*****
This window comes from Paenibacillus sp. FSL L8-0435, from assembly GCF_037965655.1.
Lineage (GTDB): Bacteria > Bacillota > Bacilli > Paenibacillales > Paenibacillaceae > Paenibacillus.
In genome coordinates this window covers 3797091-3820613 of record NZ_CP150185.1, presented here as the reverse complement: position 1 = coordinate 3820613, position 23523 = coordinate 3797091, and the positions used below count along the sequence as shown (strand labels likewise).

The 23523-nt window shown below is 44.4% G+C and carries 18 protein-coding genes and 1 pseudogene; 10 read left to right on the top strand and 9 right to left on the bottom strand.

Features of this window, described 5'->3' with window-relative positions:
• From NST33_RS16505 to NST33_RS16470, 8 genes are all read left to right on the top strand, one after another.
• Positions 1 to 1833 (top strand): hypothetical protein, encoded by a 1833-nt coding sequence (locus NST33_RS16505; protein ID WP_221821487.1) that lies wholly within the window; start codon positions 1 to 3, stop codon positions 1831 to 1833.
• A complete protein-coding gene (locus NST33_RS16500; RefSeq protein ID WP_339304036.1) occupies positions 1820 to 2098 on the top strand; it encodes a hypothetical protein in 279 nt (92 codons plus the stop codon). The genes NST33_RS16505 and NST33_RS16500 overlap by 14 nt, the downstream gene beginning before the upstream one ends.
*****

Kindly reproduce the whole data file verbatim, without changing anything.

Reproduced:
This window comes from Paenibacillus sp. FSL L8-0435, from assembly GCF_037965655.1.
Lineage (GTDB): Bacteria > Bacillota > Bacilli > Paenibacillales > Paenibacillaceae > Paenibacillus.
In genome coordinates this window covers 3797091-3820613 of record NZ_CP150185.1, presented here as the reverse complement: position 1 = coordinate 3820613, position 23523 = coordinate 3797091, and the positions used below count along the sequence as shown (strand labels likewise).

The 23523-nt window shown below is 44.4% G+C and carries 18 protein-coding genes and 1 pseudogene; 10 read left to right on the top strand and 9 right to left on the bottom strand.

Features of this window, described 5'->3' with window-relative positions:
• From NST33_RS16505 to NST33_RS16470, 8 genes are all read left to right on the top strand, one after another.
• Positions 1 to 1833 (top strand): hypothetical protein, encoded by a 1833-nt coding sequence (locus NST33_RS16505; protein ID WP_221821487.1) that lies wholly within the window; start codon positions 1 to 3, stop codon positions 1831 to 1833.
• A complete protein-coding gene (locus NST33_RS16500; RefSeq protein ID WP_339304036.1) occupies positions 1820 to 2098 on the top strand; it encodes a hypothetical protein in 279 nt (92 codons plus the stop codon). The genes NST33_RS16505 and NST33_RS16500 overlap by 14 nt, the downstream gene beginning before the upstream one ends.